It is not about size, scope or ideology. Rather, it is about getting things done.
Indian scholarship is doubly bereaved, for it has lost a fine teacher and a good man.
Bipan Chandra’s life celebrated the virtues of revisionism.
Chandra was a passionate historian, but he never let political affiliation get in the way of personal and professional ties.
The two-week-long Sindh festival, now underway in Pakistan, is significant for multiple reasons. For one, it is about the unfolding leadership transition in the Pakistan People’s Party from Asif Ali Zardari, who led it after the assassination of Benazir Bhutto in December 2007.
Zardari now appears to be stepping back to let his son, Bilawal Bhutto Zardari, take on a larger role. During his five-year tenure as the president and mentor of the PPP-led government in Islamabad, Zardari consciously sought to promote the unique cultural heritage of Sindh, the stronghold of the PPP. Bilawal has now taken it to a higher level by assuming personal leadership in organising a lavish celebration of Sindh’s cultural heritage at the site of Mohenjodaro, one of the most valuable sites of the ancient Indus Valley Civilisation. Some experts have warned that these celebrations might damage the ruins. The organisers, however, have contradicted these claims and asserted that they have taken every care to avoid any damage. That a leading political party is celebrating vital civilisational heritage is an important development not just for Pakistan but the entire subcontinent.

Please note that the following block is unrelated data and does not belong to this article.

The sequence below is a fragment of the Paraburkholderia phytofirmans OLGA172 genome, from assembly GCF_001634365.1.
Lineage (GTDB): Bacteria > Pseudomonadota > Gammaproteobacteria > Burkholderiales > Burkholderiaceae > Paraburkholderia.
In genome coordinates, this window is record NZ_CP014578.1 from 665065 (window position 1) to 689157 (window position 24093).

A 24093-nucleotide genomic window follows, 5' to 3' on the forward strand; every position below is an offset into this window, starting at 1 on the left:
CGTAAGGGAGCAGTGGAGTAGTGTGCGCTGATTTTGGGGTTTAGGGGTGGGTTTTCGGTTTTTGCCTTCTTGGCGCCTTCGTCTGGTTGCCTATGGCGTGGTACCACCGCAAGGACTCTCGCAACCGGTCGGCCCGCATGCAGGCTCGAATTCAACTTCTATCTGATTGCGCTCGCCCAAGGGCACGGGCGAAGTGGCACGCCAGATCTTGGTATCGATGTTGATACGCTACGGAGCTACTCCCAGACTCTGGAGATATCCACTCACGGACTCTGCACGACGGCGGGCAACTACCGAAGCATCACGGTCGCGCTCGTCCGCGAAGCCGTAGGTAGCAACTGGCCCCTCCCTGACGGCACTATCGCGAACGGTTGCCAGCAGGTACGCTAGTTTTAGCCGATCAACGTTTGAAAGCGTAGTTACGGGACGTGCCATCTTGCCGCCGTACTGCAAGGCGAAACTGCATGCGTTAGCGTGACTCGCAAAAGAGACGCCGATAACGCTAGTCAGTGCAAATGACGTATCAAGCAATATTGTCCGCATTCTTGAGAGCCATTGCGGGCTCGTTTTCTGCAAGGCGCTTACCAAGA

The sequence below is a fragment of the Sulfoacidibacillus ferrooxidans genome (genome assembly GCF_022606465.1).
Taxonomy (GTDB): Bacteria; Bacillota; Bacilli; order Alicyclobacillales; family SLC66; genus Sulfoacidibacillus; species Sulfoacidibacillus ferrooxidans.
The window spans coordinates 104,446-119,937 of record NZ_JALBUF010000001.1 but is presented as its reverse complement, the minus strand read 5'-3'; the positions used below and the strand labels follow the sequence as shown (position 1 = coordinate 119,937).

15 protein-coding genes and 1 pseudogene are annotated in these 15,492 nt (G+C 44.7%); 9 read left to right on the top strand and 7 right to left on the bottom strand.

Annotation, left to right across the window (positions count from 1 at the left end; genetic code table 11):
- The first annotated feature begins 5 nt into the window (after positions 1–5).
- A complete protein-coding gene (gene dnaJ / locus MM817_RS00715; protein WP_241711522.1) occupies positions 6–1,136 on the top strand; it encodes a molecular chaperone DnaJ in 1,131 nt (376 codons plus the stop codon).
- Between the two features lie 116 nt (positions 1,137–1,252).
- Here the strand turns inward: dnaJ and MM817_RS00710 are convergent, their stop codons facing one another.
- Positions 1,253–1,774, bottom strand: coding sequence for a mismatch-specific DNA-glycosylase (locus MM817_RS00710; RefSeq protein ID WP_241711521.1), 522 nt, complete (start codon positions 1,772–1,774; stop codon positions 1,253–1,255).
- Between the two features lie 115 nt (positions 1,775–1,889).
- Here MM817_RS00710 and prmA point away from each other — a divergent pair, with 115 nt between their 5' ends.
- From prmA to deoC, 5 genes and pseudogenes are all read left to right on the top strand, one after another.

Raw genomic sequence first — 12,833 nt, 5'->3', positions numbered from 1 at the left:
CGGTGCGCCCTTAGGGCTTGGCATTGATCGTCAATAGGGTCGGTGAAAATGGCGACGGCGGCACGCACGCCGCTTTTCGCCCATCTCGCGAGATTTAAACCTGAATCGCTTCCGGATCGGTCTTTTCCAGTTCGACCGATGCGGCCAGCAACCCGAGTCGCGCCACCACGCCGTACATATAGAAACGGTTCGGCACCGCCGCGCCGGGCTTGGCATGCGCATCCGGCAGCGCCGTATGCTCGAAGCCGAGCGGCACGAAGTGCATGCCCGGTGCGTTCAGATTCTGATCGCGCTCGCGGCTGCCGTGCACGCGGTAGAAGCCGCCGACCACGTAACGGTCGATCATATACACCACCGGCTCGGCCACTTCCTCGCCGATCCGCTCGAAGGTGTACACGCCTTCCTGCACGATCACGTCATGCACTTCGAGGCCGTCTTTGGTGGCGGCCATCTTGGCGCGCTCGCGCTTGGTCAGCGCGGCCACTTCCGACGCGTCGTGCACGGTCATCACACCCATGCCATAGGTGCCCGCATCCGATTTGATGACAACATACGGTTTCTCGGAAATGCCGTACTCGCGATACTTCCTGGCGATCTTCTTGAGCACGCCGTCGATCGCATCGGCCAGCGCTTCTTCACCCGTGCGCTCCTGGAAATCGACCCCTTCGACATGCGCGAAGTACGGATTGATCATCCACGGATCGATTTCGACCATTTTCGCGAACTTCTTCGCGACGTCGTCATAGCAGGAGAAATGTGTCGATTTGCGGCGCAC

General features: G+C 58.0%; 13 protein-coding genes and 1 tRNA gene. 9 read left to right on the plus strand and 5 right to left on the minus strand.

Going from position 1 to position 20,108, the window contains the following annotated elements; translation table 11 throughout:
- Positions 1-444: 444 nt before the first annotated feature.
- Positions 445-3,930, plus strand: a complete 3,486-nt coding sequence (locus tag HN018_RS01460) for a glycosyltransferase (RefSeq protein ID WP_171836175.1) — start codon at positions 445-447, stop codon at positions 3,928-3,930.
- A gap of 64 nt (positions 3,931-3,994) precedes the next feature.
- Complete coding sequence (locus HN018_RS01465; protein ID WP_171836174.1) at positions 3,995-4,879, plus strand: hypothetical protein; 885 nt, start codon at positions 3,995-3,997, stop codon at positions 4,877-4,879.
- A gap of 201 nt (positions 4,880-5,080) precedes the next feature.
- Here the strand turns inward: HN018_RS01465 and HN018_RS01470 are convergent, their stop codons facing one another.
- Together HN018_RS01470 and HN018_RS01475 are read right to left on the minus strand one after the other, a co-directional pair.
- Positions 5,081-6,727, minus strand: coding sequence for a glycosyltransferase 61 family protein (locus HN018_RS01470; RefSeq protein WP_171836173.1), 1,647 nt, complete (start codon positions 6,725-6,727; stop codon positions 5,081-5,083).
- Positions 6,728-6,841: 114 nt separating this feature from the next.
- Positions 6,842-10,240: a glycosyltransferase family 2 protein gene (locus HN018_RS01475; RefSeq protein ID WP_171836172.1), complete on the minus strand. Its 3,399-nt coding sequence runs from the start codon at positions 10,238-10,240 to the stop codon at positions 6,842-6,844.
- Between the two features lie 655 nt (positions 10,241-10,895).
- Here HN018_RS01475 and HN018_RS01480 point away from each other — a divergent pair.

The Sindh festival comes amidst the rise of sectarianism and extremism that have vandalised the subcontinent’s priceless heritage, both pre-Islamic as well as Islamic. The Afghan Taliban, it might be recalled, destroyed the spectacular Buddha statues in Bamiyan. In the last few years, militant groups have attacked many historic Islamic shrines in Pakistan, including the Data Darbar in Lahore. The traditions of Sufi and Barelvi Islam that have had such influence in the subcontinent are under massive assault in Pakistan. If the collective response in Pakistan has been muted so far, Bilawal’s effort could have the potential to change the terms of the discourse.
Leading Islamic countries — Egypt, Turkey, Iran and Indonesia to name a few — are proud of their pre-Islamic roots and have gone to great lengths to preserve and showcase it to their own people and the world. A similar effort in Pakistan is welcome. The PPP is not the only one in Pakistan to have shown interest in pre-Islamic heritage. During the Musharraf years, Islamabad had decided to restore the Katas Raj temples in West Punjab dating back to the Mahabharata era. BJP leader L.K. Advani was shown the sites and briefed of plans by the Musharraf government during his visit to Pakistan in 2005. It is not clear if the import of these fleeting signals from Pakistan is appreciated in Delhi. India needs to think boldly about cooperation with Pakistan in excavating, protecting and promoting the shared cultural heritage of the Indus Valley civilisation. Unlike Pakistan’s national narrative, India’s has always tipped its cap to the Indus Valley Civilisation. But Delhi is continued…